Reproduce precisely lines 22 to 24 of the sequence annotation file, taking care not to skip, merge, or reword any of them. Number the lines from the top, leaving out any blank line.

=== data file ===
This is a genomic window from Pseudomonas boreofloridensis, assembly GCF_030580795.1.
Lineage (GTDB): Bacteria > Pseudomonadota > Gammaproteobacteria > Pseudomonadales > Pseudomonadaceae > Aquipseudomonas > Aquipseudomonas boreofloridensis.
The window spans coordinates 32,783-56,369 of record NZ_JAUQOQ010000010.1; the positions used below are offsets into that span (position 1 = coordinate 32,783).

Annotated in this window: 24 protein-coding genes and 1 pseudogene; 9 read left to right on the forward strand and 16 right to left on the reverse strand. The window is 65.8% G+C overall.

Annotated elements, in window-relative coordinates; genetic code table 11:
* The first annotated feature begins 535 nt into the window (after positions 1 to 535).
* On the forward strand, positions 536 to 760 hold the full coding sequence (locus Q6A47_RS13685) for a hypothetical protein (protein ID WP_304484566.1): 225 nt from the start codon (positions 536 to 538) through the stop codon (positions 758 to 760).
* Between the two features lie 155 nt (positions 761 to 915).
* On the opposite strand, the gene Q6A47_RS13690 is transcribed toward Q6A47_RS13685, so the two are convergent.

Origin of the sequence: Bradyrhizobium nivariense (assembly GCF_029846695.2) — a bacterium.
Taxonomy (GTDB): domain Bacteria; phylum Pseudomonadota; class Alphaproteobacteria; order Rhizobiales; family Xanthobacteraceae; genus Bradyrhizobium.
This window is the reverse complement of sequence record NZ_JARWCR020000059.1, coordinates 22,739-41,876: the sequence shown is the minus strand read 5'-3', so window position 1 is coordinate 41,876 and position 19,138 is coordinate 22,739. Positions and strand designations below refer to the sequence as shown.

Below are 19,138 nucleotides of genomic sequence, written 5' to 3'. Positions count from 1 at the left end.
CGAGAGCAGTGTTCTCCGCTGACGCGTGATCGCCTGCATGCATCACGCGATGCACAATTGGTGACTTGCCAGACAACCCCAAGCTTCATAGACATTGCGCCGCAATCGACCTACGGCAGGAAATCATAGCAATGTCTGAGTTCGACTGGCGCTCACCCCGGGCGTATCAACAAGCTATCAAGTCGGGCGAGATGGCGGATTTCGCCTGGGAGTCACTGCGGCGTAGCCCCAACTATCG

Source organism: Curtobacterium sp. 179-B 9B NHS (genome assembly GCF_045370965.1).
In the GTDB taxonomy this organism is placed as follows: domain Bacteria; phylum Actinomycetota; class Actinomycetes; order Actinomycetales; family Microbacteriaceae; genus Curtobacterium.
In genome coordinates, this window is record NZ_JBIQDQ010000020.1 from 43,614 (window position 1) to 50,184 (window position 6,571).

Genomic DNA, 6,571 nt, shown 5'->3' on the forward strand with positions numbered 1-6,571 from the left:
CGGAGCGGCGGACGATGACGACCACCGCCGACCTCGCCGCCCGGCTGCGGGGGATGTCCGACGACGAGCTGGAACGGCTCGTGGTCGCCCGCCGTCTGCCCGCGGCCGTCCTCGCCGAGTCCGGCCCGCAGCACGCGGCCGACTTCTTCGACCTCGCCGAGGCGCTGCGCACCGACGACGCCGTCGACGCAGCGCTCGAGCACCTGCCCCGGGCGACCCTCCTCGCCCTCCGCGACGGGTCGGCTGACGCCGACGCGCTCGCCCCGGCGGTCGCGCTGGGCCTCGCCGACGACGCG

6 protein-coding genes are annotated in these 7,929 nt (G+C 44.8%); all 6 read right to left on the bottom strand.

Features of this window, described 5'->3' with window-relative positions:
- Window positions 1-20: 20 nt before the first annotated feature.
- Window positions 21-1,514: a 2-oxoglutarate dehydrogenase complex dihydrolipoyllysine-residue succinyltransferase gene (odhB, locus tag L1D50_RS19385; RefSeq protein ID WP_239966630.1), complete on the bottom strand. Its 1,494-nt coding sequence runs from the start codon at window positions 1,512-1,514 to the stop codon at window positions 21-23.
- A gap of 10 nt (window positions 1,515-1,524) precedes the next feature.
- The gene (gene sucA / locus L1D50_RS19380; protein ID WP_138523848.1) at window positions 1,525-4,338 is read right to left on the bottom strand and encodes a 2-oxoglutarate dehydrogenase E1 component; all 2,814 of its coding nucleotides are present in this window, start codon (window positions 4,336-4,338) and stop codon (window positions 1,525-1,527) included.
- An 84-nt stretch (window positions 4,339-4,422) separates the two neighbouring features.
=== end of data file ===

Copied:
- Window positions 1-20: 20 nt before the first annotated feature.
- Window positions 21-1,514: a 2-oxoglutarate dehydrogenase complex dihydrolipoyllysine-residue succinyltransferase gene (odhB, locus tag L1D50_RS19385; RefSeq protein ID WP_239966630.1), complete on the bottom strand. Its 1,494-nt coding sequence runs from the start codon at window positions 1,512-1,514 to the stop codon at window positions 21-23.
- A gap of 10 nt (window positions 1,515-1,524) precedes the next feature.